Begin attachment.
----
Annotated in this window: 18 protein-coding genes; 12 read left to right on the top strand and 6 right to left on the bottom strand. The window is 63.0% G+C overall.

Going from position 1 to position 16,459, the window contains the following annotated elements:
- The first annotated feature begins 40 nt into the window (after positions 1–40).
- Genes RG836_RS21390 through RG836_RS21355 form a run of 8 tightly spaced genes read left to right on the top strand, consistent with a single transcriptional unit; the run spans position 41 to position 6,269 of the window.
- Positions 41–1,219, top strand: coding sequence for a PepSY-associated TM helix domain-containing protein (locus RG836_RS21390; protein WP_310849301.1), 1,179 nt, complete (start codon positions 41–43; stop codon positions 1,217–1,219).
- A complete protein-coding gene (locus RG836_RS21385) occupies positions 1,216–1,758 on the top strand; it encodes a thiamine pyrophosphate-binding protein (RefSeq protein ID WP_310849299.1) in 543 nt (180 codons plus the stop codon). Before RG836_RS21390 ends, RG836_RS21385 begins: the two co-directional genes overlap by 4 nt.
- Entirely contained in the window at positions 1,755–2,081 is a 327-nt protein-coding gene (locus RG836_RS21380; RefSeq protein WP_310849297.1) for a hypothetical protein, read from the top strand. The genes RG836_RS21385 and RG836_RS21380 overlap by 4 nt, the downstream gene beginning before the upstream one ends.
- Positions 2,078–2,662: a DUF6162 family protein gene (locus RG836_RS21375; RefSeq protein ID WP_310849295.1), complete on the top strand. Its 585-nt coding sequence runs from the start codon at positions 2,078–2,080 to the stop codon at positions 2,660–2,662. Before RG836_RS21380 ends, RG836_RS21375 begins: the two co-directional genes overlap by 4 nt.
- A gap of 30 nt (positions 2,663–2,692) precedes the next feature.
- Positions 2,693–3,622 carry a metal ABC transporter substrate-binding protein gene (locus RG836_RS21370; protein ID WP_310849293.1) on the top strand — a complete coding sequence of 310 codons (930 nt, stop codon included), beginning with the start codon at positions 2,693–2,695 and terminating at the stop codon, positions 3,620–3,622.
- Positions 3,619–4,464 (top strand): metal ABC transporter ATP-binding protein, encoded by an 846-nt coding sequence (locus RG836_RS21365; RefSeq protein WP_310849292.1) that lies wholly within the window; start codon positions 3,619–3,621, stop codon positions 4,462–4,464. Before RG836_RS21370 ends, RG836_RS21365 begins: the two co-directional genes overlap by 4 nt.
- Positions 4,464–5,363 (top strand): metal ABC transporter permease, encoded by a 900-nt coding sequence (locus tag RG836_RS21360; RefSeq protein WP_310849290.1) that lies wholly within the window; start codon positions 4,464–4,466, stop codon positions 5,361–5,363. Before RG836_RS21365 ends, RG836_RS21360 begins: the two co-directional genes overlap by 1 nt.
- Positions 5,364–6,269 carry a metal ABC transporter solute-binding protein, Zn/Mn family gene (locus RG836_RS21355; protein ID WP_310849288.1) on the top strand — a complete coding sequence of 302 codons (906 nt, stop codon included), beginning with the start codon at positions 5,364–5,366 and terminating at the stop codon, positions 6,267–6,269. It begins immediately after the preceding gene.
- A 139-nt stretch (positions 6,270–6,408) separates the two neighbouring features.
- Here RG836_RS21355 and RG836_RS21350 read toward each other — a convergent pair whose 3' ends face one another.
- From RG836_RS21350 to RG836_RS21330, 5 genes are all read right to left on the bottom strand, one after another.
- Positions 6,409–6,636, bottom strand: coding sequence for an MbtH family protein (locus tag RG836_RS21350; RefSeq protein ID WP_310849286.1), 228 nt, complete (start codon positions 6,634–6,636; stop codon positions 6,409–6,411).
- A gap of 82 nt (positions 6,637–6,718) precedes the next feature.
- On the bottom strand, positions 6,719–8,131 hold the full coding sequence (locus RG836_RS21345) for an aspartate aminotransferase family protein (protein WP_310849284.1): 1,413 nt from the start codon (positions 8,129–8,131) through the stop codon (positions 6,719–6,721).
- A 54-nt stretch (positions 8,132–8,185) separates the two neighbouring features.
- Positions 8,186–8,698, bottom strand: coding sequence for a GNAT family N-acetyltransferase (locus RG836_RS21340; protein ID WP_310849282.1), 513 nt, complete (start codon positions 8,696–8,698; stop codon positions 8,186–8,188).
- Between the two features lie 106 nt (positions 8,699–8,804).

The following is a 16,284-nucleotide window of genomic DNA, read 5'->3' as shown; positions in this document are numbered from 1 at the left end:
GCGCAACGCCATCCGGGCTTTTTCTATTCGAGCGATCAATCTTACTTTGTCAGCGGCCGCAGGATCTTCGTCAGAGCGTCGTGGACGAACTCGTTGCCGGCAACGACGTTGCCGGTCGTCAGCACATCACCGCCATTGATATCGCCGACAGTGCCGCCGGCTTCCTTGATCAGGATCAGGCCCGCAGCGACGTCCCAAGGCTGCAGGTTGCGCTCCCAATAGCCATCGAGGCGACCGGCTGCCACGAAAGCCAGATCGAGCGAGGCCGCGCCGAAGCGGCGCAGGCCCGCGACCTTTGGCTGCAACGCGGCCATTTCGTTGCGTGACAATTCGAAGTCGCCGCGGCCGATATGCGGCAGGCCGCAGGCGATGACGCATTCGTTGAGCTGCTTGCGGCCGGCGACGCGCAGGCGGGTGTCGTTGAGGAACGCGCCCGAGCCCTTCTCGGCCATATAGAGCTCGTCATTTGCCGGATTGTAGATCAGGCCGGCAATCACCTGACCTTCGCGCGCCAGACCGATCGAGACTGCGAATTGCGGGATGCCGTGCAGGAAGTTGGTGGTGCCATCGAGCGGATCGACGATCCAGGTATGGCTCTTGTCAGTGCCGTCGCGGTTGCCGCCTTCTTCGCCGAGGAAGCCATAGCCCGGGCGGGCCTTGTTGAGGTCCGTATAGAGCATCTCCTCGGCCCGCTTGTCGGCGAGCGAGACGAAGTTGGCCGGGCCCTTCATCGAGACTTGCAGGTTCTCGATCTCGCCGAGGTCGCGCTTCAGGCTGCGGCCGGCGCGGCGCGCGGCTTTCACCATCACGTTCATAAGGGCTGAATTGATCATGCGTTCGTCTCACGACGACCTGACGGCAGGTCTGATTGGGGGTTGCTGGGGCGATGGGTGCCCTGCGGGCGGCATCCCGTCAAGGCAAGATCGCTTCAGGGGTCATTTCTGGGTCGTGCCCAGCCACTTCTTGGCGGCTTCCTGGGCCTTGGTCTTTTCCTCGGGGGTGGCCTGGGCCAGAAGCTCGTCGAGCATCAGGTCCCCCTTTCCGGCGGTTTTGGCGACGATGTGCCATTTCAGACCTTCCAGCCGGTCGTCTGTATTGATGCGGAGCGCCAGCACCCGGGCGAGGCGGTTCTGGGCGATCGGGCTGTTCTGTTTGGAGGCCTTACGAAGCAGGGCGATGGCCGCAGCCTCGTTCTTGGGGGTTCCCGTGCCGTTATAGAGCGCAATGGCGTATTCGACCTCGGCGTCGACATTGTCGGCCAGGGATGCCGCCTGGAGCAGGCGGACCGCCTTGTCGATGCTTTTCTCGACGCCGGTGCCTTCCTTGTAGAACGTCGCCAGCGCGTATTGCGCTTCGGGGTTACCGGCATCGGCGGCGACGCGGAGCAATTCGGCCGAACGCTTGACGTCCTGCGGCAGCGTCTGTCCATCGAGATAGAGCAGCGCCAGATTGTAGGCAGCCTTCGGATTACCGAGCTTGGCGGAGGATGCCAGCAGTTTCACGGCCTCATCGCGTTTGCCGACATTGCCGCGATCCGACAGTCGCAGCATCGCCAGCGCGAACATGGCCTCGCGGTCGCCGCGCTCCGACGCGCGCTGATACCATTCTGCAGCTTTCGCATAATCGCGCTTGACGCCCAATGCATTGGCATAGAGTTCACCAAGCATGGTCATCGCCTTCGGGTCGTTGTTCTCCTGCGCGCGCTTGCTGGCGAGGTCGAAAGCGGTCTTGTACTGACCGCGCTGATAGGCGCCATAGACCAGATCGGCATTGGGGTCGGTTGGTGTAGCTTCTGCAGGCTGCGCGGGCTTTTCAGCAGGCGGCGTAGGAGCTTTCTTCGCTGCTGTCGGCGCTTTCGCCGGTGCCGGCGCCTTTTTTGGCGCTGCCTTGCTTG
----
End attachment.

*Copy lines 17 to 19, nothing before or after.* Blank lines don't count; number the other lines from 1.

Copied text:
- Positions 6,409–6,636, bottom strand: coding sequence for an MbtH family protein (locus tag RG836_RS21350; RefSeq protein ID WP_310849286.1), 228 nt, complete (start codon positions 6,634–6,636; stop codon positions 6,409–6,411).
- A gap of 82 nt (positions 6,637–6,718) precedes the next feature.
- On the bottom strand, positions 6,719–8,131 hold the full coding sequence (locus RG836_RS21345) for an aspartate aminotransferase family protein (protein WP_310849284.1): 1,413 nt from the start codon (positions 8,129–8,131) through the stop codon (positions 6,719–6,721).